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Pharmacoepidemiol Drug Saf. 2006 Dec;15(12):852-60.

The impact of NSAID or COX-2 inhibitor use on the initiation of antihypertensive therapy.

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Epidemiology and Public Health, Yale University School of Medicine, New Haven, CT, USA.



The objective of this study was to quantify the associations between NSAIDs and COX-2 inhibitors and risk for initiating antihypertensive therapy.


We conducted a population-based case-control study in a large, integrated health system in the Midwestern United States. Cases (N = 23 562) were new users of antihypertensive therapy from 1, July 1997, through 31, January 2003. Controls (N = 23 562) were randomly selected and matched to cases on age, copay, medical care utilization, sex, and index date. The main outcome measures were exposure to NSAIDs and COX-2 inhibitors.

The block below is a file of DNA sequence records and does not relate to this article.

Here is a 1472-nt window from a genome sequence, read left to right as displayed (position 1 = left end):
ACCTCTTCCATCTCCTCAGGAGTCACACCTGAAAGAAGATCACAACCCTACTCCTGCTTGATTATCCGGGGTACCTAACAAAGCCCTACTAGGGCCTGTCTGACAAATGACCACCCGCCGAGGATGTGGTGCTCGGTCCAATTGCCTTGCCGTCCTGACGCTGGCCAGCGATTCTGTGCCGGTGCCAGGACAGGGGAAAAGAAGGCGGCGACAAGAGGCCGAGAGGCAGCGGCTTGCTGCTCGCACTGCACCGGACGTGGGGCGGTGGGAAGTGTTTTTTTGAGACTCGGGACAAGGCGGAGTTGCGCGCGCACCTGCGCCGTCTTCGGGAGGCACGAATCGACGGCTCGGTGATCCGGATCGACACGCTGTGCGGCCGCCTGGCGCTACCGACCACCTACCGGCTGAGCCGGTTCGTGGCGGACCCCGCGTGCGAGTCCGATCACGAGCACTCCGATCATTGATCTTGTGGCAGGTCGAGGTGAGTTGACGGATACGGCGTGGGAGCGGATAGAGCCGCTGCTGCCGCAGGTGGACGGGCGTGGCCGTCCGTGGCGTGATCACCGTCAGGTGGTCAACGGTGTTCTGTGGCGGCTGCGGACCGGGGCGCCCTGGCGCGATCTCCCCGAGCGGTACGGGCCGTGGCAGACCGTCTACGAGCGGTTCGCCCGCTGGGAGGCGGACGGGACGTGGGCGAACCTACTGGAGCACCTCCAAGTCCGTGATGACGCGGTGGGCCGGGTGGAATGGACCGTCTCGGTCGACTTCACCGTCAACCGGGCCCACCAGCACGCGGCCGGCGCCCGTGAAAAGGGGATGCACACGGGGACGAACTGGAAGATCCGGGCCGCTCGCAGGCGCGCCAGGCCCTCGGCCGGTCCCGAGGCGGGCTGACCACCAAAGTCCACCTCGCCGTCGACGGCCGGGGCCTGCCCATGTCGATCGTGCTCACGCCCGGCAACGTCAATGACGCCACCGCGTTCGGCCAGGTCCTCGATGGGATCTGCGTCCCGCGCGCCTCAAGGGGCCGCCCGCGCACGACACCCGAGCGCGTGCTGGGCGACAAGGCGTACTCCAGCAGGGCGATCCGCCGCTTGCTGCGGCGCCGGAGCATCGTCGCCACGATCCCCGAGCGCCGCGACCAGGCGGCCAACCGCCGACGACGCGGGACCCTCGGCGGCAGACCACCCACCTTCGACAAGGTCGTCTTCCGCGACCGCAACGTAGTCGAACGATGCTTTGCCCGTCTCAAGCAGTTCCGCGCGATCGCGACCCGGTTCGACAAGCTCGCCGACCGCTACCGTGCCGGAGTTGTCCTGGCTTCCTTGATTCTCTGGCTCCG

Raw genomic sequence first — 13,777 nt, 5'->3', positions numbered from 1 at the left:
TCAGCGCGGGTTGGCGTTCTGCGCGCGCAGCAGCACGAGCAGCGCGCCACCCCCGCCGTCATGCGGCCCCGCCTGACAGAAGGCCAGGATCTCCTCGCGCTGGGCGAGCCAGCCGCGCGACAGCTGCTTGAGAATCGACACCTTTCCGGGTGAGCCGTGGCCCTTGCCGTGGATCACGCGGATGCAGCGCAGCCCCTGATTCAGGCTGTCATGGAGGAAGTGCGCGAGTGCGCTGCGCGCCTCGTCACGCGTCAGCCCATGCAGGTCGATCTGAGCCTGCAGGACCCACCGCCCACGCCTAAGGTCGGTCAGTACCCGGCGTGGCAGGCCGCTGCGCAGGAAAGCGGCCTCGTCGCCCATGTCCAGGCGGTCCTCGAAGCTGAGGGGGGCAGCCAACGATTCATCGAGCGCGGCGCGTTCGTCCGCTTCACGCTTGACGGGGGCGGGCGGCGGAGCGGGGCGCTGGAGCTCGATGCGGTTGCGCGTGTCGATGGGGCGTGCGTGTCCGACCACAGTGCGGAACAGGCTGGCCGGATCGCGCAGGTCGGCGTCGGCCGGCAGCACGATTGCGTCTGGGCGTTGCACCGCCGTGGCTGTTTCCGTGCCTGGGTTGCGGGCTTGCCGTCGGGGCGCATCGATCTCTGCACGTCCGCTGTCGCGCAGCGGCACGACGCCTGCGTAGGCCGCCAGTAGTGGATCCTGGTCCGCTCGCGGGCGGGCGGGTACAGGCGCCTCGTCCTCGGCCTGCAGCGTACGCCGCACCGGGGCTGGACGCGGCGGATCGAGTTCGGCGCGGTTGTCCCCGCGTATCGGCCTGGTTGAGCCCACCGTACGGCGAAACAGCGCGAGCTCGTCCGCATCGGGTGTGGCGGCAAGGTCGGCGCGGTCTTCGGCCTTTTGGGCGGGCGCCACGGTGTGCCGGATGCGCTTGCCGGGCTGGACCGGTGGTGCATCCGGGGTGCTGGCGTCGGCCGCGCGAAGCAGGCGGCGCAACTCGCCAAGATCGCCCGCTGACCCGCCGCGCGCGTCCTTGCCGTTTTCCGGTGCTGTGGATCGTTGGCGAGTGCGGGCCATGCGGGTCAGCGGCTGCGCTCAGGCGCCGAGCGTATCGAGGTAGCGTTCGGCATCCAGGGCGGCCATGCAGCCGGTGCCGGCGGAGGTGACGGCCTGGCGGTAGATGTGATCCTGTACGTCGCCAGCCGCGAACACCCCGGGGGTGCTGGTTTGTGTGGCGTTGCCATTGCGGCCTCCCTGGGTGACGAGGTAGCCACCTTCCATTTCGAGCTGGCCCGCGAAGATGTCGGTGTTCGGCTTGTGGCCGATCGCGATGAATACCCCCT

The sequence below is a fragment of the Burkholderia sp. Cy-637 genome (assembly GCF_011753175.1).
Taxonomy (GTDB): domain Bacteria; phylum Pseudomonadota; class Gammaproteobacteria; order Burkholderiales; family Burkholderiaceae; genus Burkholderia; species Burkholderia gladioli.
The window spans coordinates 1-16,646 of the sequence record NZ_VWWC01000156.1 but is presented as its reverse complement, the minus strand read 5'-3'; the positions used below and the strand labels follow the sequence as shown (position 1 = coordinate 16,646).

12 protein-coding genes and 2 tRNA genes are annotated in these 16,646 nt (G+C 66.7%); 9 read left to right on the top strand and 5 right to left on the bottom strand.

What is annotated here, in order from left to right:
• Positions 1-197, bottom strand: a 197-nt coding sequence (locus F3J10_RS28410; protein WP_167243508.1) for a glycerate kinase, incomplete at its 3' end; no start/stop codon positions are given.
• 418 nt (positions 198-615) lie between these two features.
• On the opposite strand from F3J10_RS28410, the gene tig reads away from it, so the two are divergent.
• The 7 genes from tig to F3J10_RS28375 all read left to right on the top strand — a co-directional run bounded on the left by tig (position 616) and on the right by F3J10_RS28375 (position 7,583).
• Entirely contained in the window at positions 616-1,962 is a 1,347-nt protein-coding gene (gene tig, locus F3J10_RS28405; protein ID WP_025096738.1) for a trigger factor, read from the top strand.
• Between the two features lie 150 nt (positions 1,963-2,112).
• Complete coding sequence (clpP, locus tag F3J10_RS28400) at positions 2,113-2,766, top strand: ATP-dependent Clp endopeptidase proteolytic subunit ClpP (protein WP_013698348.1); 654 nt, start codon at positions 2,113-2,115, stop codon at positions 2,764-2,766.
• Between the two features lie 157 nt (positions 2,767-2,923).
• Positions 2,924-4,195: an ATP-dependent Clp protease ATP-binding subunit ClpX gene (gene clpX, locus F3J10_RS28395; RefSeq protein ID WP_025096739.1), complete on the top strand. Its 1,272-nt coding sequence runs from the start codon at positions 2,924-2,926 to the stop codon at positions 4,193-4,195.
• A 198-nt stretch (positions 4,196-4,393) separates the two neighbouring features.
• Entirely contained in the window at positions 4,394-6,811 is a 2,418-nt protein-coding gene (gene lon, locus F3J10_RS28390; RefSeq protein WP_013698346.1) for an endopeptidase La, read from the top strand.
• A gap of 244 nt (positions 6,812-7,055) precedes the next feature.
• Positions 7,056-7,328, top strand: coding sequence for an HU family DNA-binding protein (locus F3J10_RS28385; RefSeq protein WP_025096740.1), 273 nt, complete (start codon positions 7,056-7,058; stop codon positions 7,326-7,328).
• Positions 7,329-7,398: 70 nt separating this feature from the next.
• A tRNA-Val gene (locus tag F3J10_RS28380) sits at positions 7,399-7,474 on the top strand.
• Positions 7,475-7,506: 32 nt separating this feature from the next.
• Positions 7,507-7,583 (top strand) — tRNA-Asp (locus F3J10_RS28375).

Recent prescription NSAID use was associated with an increased risk for initiation of antihypertensive therapy (odds ratio (OR) = 1.6, 95%CI 1.5, 1.7) as were selective COX-2 inhibitors (OR = 1.8, 95%CI 1.6, 2.1). After adjusting for age, sex, co-payment, race, and exposure to other NSAIDs/COX-2, each non-selective NSAID (diclofenac, ibuprofen, indomethacin, naproxen, oxaprozin) was associated with an increased risk of antihypertensive therapy initiation, with ORs ranging from 1.4 to 1.8. Recent users of COX-2 inhibitors had an increased risk of initiating antihypertensive therapy, regardless of specific drug (celecoxib adjusted OR = 1.7 (95%CI 1.3, 2.1); rofecoxib adjusted OR = 1.7 (95%CI 1.4, 1.9)).


A consistent increased risk of initiation of antihypertensive therapy was observed among recent users of NSAIDs and COX-2 inhibitors. Unlike previous studies, the results indicate that the effects of rofecoxib and celecoxib are equivalent.

[Indexed for MEDLINE]

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